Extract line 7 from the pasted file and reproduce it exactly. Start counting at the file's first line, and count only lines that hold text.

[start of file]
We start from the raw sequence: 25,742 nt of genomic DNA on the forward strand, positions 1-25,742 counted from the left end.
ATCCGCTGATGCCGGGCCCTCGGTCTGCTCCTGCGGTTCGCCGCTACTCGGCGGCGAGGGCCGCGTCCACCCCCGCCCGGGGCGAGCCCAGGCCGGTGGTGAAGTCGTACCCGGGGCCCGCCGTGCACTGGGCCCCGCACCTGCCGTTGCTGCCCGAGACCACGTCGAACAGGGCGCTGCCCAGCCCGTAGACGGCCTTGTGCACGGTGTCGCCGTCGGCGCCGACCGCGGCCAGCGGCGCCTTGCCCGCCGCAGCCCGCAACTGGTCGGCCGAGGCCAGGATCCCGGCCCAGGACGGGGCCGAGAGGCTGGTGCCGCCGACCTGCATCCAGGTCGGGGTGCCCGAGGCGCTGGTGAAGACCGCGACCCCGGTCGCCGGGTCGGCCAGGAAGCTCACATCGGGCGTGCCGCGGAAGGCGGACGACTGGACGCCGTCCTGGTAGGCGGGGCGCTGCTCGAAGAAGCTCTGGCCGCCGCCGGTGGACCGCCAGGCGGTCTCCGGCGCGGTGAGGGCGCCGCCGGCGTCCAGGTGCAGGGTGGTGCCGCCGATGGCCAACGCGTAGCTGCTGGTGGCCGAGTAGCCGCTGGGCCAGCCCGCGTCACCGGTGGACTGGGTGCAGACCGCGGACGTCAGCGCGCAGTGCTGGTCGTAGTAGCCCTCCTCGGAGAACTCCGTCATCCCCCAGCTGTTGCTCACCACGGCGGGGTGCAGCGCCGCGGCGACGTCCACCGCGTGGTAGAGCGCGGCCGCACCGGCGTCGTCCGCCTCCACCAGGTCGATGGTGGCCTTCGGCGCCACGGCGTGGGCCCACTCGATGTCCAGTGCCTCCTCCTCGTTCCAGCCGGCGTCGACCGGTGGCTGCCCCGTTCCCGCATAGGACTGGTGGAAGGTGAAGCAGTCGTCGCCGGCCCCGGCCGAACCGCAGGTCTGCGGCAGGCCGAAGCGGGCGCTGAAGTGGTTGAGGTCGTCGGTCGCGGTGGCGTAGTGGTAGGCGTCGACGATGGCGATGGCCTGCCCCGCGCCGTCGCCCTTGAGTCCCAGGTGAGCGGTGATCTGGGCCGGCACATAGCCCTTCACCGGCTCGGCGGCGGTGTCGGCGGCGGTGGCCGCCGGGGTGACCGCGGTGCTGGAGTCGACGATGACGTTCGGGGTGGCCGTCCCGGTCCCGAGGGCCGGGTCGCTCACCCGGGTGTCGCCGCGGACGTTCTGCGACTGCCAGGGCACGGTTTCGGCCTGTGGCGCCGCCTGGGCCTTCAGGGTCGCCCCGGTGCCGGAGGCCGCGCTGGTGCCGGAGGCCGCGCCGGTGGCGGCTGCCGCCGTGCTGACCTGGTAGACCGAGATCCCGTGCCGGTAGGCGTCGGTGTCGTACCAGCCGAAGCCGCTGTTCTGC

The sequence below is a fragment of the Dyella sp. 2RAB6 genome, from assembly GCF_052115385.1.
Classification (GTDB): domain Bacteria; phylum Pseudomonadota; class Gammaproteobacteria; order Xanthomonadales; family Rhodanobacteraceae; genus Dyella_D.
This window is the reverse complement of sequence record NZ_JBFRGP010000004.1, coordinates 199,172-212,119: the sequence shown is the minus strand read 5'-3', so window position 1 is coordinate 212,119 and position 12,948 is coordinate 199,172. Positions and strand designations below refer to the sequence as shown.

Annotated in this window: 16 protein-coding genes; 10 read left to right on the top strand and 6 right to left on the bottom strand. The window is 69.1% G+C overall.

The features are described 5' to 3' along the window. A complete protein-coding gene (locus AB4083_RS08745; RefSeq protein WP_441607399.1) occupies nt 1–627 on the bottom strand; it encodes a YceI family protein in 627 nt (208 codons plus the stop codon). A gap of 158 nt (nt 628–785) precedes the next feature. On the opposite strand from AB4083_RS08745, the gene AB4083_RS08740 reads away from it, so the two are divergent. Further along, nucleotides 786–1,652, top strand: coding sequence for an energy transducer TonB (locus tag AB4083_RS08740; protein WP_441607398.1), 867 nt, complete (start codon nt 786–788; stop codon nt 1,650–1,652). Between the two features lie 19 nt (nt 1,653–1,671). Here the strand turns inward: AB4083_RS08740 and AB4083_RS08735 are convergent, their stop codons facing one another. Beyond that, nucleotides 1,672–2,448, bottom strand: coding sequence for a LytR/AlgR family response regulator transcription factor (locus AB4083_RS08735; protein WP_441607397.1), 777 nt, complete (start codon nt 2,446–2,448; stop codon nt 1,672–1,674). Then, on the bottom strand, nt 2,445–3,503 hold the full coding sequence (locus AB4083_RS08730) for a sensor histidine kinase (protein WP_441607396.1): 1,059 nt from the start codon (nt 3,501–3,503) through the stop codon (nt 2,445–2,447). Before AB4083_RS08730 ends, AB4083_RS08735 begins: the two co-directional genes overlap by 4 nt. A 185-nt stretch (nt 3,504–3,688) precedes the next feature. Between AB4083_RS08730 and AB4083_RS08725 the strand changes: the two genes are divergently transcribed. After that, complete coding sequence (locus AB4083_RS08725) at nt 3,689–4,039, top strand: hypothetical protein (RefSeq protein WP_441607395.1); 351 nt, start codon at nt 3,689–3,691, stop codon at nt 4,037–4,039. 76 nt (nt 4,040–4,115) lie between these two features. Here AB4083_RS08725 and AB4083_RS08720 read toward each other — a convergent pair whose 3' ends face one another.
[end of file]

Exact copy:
The features are described 5' to 3' along the window. A complete protein-coding gene (locus AB4083_RS08745; RefSeq protein WP_441607399.1) occupies nt 1–627 on the bottom strand; it encodes a YceI family protein in 627 nt (208 codons plus the stop codon). A gap of 158 nt (nt 628–785) precedes the next feature. On the opposite strand from AB4083_RS08745, the gene AB4083_RS08740 reads away from it, so the two are divergent. Further along, nucleotides 786–1,652, top strand: coding sequence for an energy transducer TonB (locus tag AB4083_RS08740; protein WP_441607398.1), 867 nt, complete (start codon nt 786–788; stop codon nt 1,650–1,652). Between the two features lie 19 nt (nt 1,653–1,671). Here the strand turns inward: AB4083_RS08740 and AB4083_RS08735 are convergent, their stop codons facing one another. Beyond that, nucleotides 1,672–2,448, bottom strand: coding sequence for a LytR/AlgR family response regulator transcription factor (locus AB4083_RS08735; protein WP_441607397.1), 777 nt, complete (start codon nt 2,446–2,448; stop codon nt 1,672–1,674). Then, on the bottom strand, nt 2,445–3,503 hold the full coding sequence (locus AB4083_RS08730) for a sensor histidine kinase (protein WP_441607396.1): 1,059 nt from the start codon (nt 3,501–3,503) through the stop codon (nt 2,445–2,447). Before AB4083_RS08730 ends, AB4083_RS08735 begins: the two co-directional genes overlap by 4 nt. A 185-nt stretch (nt 3,504–3,688) precedes the next feature. Between AB4083_RS08730 and AB4083_RS08725 the strand changes: the two genes are divergently transcribed. After that, complete coding sequence (locus AB4083_RS08725) at nt 3,689–4,039, top strand: hypothetical protein (RefSeq protein WP_441607395.1); 351 nt, start codon at nt 3,689–3,691, stop codon at nt 4,037–4,039. 76 nt (nt 4,040–4,115) lie between these two features. Here AB4083_RS08725 and AB4083_RS08720 read toward each other — a convergent pair whose 3' ends face one another.